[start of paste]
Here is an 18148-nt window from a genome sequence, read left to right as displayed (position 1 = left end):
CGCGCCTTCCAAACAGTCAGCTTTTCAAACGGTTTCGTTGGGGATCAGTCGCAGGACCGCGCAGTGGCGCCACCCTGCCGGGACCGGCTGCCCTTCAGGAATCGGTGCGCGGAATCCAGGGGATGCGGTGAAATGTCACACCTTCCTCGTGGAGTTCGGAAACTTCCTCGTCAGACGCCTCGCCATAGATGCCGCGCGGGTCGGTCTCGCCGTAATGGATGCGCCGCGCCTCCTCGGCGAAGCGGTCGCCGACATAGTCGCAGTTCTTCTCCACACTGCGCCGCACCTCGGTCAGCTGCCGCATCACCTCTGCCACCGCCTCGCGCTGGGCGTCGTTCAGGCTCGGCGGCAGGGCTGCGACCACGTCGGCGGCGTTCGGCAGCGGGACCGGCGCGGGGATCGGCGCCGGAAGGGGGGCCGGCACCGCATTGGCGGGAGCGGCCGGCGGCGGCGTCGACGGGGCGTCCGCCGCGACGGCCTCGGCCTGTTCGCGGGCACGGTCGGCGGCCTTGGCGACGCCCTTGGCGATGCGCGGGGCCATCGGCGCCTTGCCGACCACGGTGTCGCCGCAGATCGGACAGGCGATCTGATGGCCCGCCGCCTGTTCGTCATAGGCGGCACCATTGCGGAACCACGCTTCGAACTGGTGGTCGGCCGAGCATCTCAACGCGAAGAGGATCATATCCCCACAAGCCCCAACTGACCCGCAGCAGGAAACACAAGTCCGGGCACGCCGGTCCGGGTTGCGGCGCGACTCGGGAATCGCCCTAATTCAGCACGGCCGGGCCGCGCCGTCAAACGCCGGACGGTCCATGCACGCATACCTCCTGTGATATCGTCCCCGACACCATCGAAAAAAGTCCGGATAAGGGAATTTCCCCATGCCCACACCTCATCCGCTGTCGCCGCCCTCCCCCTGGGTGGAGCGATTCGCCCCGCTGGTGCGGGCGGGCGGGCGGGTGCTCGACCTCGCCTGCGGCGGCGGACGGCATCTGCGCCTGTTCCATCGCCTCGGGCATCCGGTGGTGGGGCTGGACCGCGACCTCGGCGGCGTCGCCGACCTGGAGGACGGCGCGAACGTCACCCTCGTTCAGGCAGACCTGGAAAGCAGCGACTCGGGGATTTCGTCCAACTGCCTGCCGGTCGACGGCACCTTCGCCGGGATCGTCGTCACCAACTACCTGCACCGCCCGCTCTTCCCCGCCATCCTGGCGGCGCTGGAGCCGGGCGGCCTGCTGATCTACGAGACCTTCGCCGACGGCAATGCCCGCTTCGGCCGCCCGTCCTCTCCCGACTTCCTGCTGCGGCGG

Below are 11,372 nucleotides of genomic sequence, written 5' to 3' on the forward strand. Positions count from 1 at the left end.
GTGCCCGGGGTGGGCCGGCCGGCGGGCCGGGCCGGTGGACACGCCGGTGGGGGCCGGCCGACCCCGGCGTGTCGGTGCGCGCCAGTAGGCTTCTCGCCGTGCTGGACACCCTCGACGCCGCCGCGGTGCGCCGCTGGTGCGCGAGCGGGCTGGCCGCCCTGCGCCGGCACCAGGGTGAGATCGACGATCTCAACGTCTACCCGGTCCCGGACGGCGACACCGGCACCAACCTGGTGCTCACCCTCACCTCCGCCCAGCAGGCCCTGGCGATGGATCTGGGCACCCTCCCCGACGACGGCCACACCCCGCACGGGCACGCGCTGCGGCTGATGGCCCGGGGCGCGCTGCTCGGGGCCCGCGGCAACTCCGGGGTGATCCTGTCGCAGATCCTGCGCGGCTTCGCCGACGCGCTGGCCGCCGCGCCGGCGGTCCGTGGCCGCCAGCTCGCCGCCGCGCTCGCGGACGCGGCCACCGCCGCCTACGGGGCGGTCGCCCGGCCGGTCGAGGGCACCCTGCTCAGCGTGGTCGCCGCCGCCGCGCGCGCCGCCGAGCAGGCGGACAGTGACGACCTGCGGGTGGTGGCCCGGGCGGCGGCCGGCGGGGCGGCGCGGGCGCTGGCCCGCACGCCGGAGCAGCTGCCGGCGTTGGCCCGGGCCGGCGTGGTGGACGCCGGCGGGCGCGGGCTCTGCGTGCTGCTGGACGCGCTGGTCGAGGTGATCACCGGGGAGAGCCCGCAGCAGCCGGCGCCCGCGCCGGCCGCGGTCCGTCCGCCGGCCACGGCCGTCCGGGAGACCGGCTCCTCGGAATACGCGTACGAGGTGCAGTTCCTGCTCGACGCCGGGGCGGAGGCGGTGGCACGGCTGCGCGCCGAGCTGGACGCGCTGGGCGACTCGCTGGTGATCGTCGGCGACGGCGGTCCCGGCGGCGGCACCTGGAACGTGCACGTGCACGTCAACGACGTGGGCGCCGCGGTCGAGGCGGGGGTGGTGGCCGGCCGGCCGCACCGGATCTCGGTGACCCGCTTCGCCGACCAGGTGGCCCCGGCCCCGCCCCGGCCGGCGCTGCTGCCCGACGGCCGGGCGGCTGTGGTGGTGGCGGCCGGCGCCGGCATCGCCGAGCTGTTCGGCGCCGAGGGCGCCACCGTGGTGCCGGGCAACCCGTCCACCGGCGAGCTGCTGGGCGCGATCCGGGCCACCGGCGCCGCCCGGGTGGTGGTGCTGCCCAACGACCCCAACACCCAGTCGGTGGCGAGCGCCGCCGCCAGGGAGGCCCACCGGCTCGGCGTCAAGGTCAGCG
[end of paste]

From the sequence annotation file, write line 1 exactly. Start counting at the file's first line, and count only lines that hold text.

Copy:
Here is an 18148-nt window from a genome sequence, read left to right as displayed (position 1 = left end):